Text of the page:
In fact, there’s not much evidence that office cubicles are any more infectious than, say, subways or supermarkets. Hospitals, day care centers, cruise ships, senior homes: These are places where people interact with body fluids and transmission risk is high. In office buildings, we don’t have the same contact.
At any rate, the science suggests that it’s not adults who drive the spread of influenza but children. Kids start shedding the virus several days before the onset of symptoms, and can remain infectious for up to three weeks after. For grown-ups, the window is just a few days on average. That helps explain why flu appears to spread more slowly during winter break and pick up again when children return to school.
Those who whine about their ailing colleagues sometimes cite another field of research, that of business economics. It’s said that sick people in the workplace — so-called presentees, not to be confused with sick absentees, who don’t come in to the office — cost the economy at least $60 billion every year.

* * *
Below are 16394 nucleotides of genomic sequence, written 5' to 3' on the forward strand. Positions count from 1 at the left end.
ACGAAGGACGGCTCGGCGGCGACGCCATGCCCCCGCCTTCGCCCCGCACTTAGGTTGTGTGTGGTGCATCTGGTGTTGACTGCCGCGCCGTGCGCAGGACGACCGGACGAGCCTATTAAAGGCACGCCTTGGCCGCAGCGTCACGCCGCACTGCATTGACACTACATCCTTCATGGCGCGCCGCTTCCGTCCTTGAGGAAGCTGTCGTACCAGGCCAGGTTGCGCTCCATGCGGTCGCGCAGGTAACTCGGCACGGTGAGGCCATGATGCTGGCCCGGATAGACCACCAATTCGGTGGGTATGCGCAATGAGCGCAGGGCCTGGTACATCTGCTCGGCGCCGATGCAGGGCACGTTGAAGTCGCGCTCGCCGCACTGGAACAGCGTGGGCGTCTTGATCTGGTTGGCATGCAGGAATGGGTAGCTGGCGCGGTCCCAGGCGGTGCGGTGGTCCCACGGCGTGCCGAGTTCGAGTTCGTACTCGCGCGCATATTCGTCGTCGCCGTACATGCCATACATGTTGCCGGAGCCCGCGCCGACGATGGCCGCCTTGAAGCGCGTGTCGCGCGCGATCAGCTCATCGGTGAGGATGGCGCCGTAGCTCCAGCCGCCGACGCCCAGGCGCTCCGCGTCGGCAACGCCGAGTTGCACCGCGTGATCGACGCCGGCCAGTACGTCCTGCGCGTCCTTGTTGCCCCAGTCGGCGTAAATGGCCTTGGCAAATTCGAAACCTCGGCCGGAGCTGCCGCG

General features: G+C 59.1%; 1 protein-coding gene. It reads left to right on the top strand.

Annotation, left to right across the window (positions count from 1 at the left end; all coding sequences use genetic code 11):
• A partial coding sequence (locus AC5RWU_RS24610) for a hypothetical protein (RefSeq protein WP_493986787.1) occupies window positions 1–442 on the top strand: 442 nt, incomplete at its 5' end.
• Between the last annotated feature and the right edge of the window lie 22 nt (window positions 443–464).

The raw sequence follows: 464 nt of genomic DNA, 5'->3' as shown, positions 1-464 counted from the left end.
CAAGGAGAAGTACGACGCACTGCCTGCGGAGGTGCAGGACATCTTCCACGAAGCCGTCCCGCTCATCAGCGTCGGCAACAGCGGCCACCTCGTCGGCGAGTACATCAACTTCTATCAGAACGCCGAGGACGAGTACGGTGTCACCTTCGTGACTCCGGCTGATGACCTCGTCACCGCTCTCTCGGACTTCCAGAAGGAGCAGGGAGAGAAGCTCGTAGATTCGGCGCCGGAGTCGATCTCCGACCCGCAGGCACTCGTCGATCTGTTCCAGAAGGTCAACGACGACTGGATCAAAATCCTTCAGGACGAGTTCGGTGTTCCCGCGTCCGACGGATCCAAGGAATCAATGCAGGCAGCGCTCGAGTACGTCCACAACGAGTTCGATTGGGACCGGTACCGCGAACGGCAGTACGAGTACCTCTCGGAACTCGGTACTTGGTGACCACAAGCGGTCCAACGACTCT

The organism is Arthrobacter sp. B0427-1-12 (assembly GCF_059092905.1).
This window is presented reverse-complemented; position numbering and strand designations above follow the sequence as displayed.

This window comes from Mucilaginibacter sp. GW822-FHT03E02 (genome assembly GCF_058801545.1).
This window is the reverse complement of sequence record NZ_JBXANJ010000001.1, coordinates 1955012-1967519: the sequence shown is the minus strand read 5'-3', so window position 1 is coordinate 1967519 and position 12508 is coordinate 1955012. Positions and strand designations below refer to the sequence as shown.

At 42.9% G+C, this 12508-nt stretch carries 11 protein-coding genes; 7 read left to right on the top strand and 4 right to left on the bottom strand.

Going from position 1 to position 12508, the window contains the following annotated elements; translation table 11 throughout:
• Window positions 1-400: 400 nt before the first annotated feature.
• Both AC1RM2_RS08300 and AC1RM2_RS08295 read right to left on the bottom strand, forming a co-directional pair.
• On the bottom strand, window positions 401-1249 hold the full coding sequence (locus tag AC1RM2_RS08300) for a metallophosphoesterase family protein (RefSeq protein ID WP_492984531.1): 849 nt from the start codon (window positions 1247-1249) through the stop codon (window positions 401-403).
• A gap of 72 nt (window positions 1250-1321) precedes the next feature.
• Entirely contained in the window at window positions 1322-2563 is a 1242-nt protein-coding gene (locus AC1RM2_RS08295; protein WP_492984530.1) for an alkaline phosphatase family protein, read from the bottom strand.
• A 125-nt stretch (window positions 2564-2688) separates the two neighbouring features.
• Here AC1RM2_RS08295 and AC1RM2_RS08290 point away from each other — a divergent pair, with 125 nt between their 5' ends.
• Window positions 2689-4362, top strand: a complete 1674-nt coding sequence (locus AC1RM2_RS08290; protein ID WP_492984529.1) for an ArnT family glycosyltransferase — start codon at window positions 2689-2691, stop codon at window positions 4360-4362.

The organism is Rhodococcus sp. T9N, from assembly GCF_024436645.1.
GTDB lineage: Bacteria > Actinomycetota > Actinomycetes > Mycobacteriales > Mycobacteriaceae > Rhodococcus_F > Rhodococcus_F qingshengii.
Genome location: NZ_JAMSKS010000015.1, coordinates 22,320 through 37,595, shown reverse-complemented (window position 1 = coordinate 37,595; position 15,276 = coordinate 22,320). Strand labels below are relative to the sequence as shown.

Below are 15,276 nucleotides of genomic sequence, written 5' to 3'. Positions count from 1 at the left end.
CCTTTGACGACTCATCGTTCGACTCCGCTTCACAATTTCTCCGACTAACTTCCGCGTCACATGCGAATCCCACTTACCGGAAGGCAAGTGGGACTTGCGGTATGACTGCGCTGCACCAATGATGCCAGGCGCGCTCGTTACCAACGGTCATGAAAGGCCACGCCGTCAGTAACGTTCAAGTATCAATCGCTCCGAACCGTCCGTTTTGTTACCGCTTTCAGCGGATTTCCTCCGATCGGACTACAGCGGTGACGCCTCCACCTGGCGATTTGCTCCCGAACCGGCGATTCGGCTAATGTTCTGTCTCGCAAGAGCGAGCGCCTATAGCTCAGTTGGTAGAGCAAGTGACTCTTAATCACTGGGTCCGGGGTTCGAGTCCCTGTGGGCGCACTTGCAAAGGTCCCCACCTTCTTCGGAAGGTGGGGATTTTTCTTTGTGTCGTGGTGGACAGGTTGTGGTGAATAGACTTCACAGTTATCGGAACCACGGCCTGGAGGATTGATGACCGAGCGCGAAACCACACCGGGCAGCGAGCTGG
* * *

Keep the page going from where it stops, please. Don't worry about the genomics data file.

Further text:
The problem is, these estimates typically come from studies of chronic illness (as opposed to cold and flu), often financed by drug companies. They’re driven by a market push for productivity-enhancing drugs, and their methodology is not germane: The research looks at differences between a sickly worker’s office output and that of healthy colleagues. It ignores the more apparent differences between a sickly worker’s office output and that of a colleague in his bed at home.
This much should be obvious: On any given day, presentees get more done than absentees.
The studies of productivity do hint at a deeper problem, though — one that has less to do with public health than mass psychology. What motivates our colleague to show up in an unwell state, and why should his presence in the office make the rest of us so edgy, sometimes to the point of anger? Perhaps we all share a common ailment of the workplace, a condition whose major symptom is the morbid fear of downtime. Maybe we’re afraid of staying home because we’re so well-trained to stay at work.